Triggering agricultural development through horticultural crops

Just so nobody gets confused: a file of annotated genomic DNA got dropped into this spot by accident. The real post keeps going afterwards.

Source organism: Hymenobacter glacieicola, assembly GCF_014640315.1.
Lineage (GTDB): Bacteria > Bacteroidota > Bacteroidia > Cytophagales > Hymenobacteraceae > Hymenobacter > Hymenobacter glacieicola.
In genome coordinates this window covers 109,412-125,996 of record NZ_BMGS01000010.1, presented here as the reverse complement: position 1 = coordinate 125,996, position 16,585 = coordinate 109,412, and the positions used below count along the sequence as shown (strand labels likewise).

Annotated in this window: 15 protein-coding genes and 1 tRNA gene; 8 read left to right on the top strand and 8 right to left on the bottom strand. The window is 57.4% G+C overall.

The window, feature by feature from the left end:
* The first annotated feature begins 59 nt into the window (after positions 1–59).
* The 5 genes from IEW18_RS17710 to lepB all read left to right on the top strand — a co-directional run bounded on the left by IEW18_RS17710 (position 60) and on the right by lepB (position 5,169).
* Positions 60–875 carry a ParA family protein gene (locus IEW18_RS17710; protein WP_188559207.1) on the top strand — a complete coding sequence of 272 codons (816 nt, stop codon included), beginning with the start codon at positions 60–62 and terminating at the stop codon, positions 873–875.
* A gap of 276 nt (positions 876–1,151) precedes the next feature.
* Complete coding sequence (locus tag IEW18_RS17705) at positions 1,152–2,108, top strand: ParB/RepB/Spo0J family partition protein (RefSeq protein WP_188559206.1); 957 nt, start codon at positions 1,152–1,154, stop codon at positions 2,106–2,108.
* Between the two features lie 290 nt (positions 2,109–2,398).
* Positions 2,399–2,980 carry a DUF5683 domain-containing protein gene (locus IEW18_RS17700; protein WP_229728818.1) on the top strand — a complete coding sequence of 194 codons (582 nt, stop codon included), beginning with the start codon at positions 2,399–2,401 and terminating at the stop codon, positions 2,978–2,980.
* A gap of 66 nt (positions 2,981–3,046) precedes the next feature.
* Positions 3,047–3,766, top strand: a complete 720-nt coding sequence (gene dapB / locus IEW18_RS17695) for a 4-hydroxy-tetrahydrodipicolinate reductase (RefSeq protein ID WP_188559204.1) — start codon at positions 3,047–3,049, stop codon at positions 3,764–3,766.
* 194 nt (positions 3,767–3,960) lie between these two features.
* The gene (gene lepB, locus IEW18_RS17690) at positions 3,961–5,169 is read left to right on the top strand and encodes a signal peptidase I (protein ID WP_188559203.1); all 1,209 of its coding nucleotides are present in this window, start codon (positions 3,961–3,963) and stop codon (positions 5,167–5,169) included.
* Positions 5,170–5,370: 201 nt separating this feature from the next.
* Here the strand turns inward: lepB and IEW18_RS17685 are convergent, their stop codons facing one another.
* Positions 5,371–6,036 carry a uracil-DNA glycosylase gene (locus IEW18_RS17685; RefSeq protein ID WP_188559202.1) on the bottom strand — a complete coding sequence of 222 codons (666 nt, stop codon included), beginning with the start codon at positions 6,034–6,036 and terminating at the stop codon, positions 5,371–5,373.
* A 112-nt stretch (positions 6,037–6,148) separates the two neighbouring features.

The horticulture sector encompasses a wide range of crops e.g., fruit crops, vegetable crops, potato and tuber crops, ornamental crops, medicinal and aromatic crops, spices and plantation crops. India, with its wide variability of climate and soil, is highly favourable for growing a large number of horticultural crops. It is the fastest growing sector within agriculture. It contributes in poverty alleviation, nutritional security and have ample scope for farmers to increase their income and helpful in sustaining large number of agro-based industries which generate huge employment opportunities. Presently horticulture contributes 28 per cent of agricultural GDP. Country has emerged as the world's largest producer of coconut and tea and the second largest producer and exporter of tea, coffee, cashew and spices. Only 2 per cent of horticulture produce is processed, 0.4 per cent is exported and 22 per cent is lost or get wasted in market chain. Exports of fresh and processed fruits, vegetables, cut flowers, dried flowers have also been picking up. India plans to increase the production to 300 million tonnes by 2012 (GOI, 2002) from current level of 202.68 million tonnes (NHB, 2008).